Pros:humor with robots, score, often very funny
Cons:inconsistent, somewhat dated
I had previously thought that only Charles Chaplin was multi-talented enough to direct, write the script, play the leading role, and compose the score for one of his films. But Woody Allen does all this in Sleeper, and often does it well. While not the best film from his 'early slapstick period' (that honor belongs to Play it Again, Sam), it has more than its share of great scenes.
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The funniest scenes in Sleeper are those when Allen is impersonating a domestic robot. He has a battle with a giant pudding, gets high from a metal ball, and makes hilariously drunken passes at party guests. His scenes with Diane Keaton don't work as well, especially the gender role reversal and line readings from A Streetcar Named Desire (1951). When a film isn't as good as the subject of its ridicule, it can be more embarrassing than funny.
Allen has many scenes in which he acts like a clumsy, grinning idiot: his revival from defrosting, his exit from the sex machine, the beauty pageant. The latter is one of the weaker scenes. There's not much point to parodying the Miss America pageant when it is already bad enough to be a parody of itself.
Sleeper has considerable ethnic Jewish humor, with mixed results. The two Yiddish tailors are funny, especially when the robots create a uniform for him that is a hopelessly bad fit. A mock Jewish family dinner conversation is less effective. Such inconsistency is common to early Allen films, and with slapstick films in general. It is difficult to come up with enough great gags to fill even a ninety minute movie.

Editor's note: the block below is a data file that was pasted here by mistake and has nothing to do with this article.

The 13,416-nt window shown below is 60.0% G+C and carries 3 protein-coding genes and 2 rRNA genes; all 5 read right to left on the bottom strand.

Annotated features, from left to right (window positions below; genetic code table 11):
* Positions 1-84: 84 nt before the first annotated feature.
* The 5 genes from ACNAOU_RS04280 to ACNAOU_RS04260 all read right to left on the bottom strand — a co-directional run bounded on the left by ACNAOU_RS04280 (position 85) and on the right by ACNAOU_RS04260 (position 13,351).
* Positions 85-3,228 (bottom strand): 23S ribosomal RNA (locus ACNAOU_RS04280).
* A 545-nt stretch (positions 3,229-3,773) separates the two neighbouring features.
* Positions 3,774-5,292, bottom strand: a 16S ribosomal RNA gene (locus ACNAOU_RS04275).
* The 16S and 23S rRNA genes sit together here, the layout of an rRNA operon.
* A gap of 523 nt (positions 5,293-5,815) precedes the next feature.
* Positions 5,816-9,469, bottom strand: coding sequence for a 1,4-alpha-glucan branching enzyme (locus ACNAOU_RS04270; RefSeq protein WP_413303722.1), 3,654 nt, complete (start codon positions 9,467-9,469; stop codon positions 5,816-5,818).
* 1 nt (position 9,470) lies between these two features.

Although most of the film is highly original, some of the gags have been borrowed from slapstick comedies dating as far back as the silent era. For example, the inflatable suit used as a flotation device is from The Navigator (1924). Allen's gags with his reflection in the mirror are similar to Duck Soup (1933). Gags with the big spool of tape are reminiscent of Modern Times (1936), which had factory workers caught up in their own technological machinery.
But tape reels are obsolete today, and it's only a quarter century later. When people try to predict the future, they usually do so by exaggerating contemporary trends to ridiculous extremes. The sets and costumes share nearly the same fascination with the color white as other 'future shock' films from the early 1970s, such as THX 1138 and A Clockwork Orange.
The government's repressive imposed conformity is a familiar science fiction theme. However, this society manages to have a pleasant if shallow existence, thanks to the luxuries of domestic robots, recreational drugs, and casual safe sex. Allen may also be lampooning the attitudes of contemporary hedonistic liberals and their attendant decadent lifestyles.
Sleeper also takes the approach in which everything that we know today has been proven wrong. Allen plays a revived health food store owner, and the look on his face is priceless when he learns that tobacco and fatty foods are actually good for you. These gags are funny because they are revealing; health fads are based on cultural trends as much as transient medical knowledge. On the other hand, jokes involving Norman Mailer and Howard Cosell haven't dated well.
The uptempo Dixieland jazz score features Allen himself on clarinet. I'm not sure that Dixieland will undergo a revival in the year 2173, but the energetic score suits the movie's slapstick nature. Perhaps someday, Allen will actually stoop to include a pop song on the soundtrack of one of his films. (65/100)